First CAMEX-3 hurricane brewing in mid-Atlantic
Space Science News home
Bonnie may be the one
First CAMEX-3 hurricane brewing in
Aug. 20, 1998: (This is the fifth in a series of stories covering the ongoing CAMEX mission to hunt hurricane data in a way not done since the 50s. Other stories are linked in below.)
At 4 p.m. EDT, August 20, a tropical storm warning was issued for the U.S. and British Virgin Islands. A watch remained in effect for much of the northern Leeward Islands.
The CAMEX-3 team may soon get its chance to monitor the growth of a hurricane and what happens when it wades ashore. Forecasters for the CAMEX-3 program say that a tropical depression (TD 02) in the mid-Atlantic Ocean may develop into a tropical storm - which would then be named Bonnie - by late Thursday, and could become a hurricane aimed at Patrick Air Force Base, Fla., where the team is based.
Left: This National Hurricane Center display shows the probability that the center of the tropical cyclone will pass within 120 km (75 mi) of a location during the next 72 hours. Contour levels shown are 10%, 20%, 50% and 100% (links to).
In the tropics, a weak wave is passing through Hispaniola, and appears to be weakening due to the effects of that island and Cuba. Preceding this is a weak upper level circulation just to the southeast of Florida. This will tend to suppress convection in the southern half of the state throughout the period.
Right: ER-2 pilot Bill Collette prepares to fly a CAMEX mission earlier this week. The resemblance of his flight suit to the Shuttle astronaut's flight suits is no coincidence: the two designs have a common heritage (links to). credit: Bill Ingalls/NASA
Then, as the trough (low-pressure area) passes through tomorrow afternoon, meteorologists predict an increase in activity. Following this wave is TD 02 at 17N 53W early today. It is expected to move west-northwest at 37 km/h (20 kt, or 23 mph). This speed has increased over the last day from from 18-28 km/h (10-15 kt.), and should develop to hurricane strength over the next 3 days.
Left: Ready to go. A wide-angle view inside hangar at Patrick AFB shows the ER-2, with nose partially open, spanning the foreground, and the UND Citation partially visible at left middle ground (links to). credit: Bill Ingalls/NASA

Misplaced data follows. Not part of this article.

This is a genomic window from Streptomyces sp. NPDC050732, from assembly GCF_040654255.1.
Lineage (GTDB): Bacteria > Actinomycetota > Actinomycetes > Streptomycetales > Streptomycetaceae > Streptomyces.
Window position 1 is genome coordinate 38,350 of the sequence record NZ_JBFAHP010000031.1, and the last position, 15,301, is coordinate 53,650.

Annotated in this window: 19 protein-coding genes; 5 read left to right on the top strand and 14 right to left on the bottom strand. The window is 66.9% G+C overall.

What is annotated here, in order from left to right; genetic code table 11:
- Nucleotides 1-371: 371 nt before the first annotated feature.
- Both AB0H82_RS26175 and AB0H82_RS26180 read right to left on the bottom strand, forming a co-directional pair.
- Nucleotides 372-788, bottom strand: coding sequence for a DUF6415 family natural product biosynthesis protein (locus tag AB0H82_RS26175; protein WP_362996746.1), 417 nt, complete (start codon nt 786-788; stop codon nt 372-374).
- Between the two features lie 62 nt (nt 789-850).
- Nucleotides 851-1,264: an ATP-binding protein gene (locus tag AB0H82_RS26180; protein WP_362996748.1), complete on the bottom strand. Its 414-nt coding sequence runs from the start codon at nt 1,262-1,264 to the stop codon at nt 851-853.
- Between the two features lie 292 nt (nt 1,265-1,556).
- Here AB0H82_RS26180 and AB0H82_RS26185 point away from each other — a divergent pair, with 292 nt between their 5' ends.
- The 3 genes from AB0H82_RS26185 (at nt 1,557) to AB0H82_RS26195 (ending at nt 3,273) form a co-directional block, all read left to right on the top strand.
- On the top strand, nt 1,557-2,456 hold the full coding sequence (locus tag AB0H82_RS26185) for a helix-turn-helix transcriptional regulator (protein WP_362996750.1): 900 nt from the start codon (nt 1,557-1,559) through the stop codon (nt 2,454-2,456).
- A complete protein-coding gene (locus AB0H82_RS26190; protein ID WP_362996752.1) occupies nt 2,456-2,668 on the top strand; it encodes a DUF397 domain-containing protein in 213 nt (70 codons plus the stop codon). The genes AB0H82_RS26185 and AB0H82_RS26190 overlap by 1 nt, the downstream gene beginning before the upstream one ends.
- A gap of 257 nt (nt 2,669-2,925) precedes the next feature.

In the 48- to 72-hour forecast, Bonnie - if it continues to strengthen - will be at 23N 70W by 8 a.m. Saturday, and become a hurricane around 8 a.m. Sunday at 25.5N 73.5W. Estimates have it beginning to recurve into the trough between high-pressure regions over Bermuda and the continental U.S. This early in the game, errors my be large, and warm water in the Caribbean Sea and strong easterlies may move the storm westward.
Note: More details are available in the NASA press release describing CAMEX-3. Check back as hurricane season progresses. We will post science updates as the campaign develops.
PIX: High resolution scans of 35mm camera photos from the CAMEX-3 campaign are available from Public Affairs Office at NASA headquarters. Please call the NASA Headquarters Photo Department at 202-358-1900, or contact Bill Ingalls at firstname.lastname@example.org.
CAMEX Series Headlines
Overview CAMEX story , describes
the program in detail.
NCAR has an extensive writeup on the GPS dropsondes used in CAMEX-3 and other atmospheric campaigns.
A new study - not related to CAMEX-3 - by the Arizona State University suggests a link between hurricanes in the northwest Atlantic and air pollution.
CAMEX-3 - the third Convection and Moisture Experiment - is an interagency project to measure hurricane dynamics at high altitude, a method never employed before over Atlantic storms. From this, scientists hope to understand better how hurricanes are powered and to improve the tools they use to predict hurricane intensity.
An overview story (Aug. 12, 1998) describes the program in detail. The study is part of NASA's Earth Science enterprise to better understand the total Earth system and the effects of natural and human-induced changes on the global environment.
Sign up for our EXPRESS SCIENCE NEWS delivery